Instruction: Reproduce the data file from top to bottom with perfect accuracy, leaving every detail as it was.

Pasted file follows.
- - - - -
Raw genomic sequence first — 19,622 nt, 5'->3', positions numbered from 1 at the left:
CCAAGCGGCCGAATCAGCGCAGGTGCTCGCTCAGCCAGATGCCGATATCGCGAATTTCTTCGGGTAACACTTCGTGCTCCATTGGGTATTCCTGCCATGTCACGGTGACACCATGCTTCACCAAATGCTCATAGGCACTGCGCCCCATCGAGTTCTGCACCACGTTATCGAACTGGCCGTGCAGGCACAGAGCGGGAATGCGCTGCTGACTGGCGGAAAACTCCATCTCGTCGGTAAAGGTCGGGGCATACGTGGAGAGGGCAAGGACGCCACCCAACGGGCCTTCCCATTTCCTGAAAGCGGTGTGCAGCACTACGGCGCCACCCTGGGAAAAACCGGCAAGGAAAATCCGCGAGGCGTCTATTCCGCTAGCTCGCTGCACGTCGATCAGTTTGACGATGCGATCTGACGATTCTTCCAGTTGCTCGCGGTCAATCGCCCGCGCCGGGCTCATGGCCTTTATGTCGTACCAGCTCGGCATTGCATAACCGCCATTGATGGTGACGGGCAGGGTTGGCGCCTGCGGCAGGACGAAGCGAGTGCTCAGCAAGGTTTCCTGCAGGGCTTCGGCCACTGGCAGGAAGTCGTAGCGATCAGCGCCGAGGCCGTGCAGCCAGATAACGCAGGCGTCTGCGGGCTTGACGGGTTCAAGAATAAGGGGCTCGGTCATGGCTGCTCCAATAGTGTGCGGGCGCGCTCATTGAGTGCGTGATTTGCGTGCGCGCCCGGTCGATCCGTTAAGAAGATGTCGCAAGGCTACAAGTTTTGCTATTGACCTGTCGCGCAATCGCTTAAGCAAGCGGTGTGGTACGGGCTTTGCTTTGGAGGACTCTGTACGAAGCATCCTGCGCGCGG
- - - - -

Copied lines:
Raw genomic sequence first — 19,622 nt, 5'->3', positions numbered from 1 at the left:
CCAAGCGGCCGAATCAGCGCAGGTGCTCGCTCAGCCAGATGCCGATATCGCGAATTTCTTCGGGTAACACTTCGTGCTCCATTGGGTATTCCTGCCATGTCACGGTGACACCATGCTTCACCAAATGCTCATAGGCACTGCGCCCCATCGAGTTCTGCACCACGTTATCGAACTGGCCGTGCAGGCACAGAGCGGGAATGCGCTGCTGACTGGCGGAAAACTCCATCTCGTCGGTAAAGGTCGGGGCATACGTGGAGAGGGCAAGGACGCCACCCAACGGGCCTTCCCATTTCCTGAAAGCGGTGTGCAGCACTACGGCGCCACCCTGGGAAAAACCGGCAAGGAAAATCCGCGAGGCGTCTATTCCGCTAGCTCGCTGCACGTCGATCAGTTTGACGATGCGATCTGACGATTCTTCCAGTTGCTCGCGGTCAATCGCCCGCGCCGGGCTCATGGCCTTTATGTCGTACCAGCTCGGCATTGCATAACCGCCATTGATGGTGACGGGCAGGGTTGGCGCCTGCGGCAGGACGAAGCGAGTGCTCAGCAAGGTTTCCTGCAGGGCTTCGGCCACTGGCAGGAAGTCGTAGCGATCAGCGCCGAGGCCGTGCAGCCAGATAACGCAGGCGTCTGCGGGCTTGACGGGTTCAAGAATAAGGGGCTCGGTCATGGCTGCTCCAATAGTGTGCGGGCGCGCTCATTGAGTGCGTGATTTGCGTGCGCGCCCGGTCGATCCGTTAAGAAGATGTCGCAAGGCTACAAGTTTTGCTATTGACCTGTCGCGCAATCGCTTAAGCAAGCGGTGTGGTACGGGCTTTGCTTTGGAGGACTCTGTACGAAGCATCCTGCGCGCGG